Half of that fun comes from the fact that your life is always on the line, thanks to Left 4 Dead's much-touted "A.I. director." The engine keeps a constant watch on how players are faring, and adapts the difficulty to keep players in the sweet spot, offering up more ammo and items to beleaguered crews, and throwing extra zombie hordes and special infected foes at those who dare to make surviving the apocalypse look easy. Not only does the A.I. director keep the action at a perfect pitch, the added randomization makes the game more replayable – you never know what to expect no matter how many times you make the run through the gauntlet of undead enemies.

Adding to the engaging formula are Left 4 Dead's "crescendo events." These mini set-piece moments force players to stay put and defend a given spot against incoming hordes. While most of the crescendo events followed the same formula – typically waiting for an elevator to arrive or a noisy generator to warm up while simultaneously drawing in hordes of zombies – they change up the pace and add a welcomed layer of strategy to the mix, as players set up traps at potential ambush points and plan out their defense before triggering the event. This is especially true of the intense and climactic finales, which contain all the explosive action, surprises, and heroic sacrifices (or cowardly desertions) of your favorite zombie films. Unlike most games, the drama isn't scripted – sure, the time limit is always the same and you know a Tank or two is eventually going to show up, but the rest plays out differently every time, and revolves around the skill and strategy of your team.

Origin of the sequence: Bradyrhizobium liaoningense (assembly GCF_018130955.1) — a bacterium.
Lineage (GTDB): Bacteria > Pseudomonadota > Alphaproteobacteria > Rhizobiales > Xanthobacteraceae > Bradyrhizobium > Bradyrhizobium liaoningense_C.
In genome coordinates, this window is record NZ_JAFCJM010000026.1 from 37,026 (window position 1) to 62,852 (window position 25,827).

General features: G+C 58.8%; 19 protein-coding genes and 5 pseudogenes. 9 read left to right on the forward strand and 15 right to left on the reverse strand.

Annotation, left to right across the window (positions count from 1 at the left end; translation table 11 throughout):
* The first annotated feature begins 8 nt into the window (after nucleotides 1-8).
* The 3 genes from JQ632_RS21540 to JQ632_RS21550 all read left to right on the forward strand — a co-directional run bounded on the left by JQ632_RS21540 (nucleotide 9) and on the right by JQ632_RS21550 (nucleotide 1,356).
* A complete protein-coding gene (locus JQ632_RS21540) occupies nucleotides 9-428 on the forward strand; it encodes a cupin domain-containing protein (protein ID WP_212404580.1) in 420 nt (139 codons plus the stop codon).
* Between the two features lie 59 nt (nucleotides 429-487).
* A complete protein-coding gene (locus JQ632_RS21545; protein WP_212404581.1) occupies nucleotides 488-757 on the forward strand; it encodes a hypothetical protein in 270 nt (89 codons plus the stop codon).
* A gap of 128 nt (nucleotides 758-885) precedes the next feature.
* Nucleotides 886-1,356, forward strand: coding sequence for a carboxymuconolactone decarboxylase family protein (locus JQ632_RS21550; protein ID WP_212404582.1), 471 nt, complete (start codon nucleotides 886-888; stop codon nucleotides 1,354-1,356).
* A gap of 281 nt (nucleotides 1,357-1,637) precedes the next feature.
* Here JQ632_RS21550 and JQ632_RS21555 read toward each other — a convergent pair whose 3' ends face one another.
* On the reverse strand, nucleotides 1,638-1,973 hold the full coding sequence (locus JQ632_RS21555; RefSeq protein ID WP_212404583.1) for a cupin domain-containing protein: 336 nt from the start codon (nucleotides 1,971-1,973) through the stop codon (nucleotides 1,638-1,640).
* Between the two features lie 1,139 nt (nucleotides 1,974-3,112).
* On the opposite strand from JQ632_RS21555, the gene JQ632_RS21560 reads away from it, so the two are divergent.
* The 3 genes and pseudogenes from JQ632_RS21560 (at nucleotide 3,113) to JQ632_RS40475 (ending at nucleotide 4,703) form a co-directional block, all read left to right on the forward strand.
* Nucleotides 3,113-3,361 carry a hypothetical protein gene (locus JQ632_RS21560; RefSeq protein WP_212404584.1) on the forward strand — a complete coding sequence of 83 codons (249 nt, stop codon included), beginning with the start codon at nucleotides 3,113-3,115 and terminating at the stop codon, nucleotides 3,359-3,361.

Unlike many of the titles we've featured in the Essentials, Left 4 Dead doesn't have a plot-heavy story – the game is broken down into four distinct campaigns, each of which is introduced with a mock movie poster, and the script is composed almost entirely of in-game chatter between the characters. Despite the absence of a scripted narrative, Left 4 Dead is a prime example of visual storytelling; the game presents players with a believable and intriguing world, full of memorable locales befitting a zombie apocalypse, including an abandoned hospital, overrun church, and eerie farmhouse. Little details in the environment flesh out the timeline in an unobtrusive way, cluing observant players into broken quarantines and tragic mishaps. Left 4 Dead's four survivors also proved surprisingly endearing; the sparse-but-humorous dialogue endowed each character with a unique and likable personality.

And that's all it took to get players hooked; Left 4 Dead's fast-paced gameplay, exceptional pacing, and focus on teamwork entices players to keep coming back for more, and its 2009 sequel still regularly draws in thousands of players on Steam. Left 4 Dead's often-overlooked versus multiplayer served as a prelude to Turtle Rock's Evolve, but the game's true legacy will be its teamwork-oriented co-op, which has inspired countless other developers to follow suit. When we ranked the best co-op games of all time, Left 4 Dead easily topped the list, making it an essential game for anyone who enjoys playing with friends.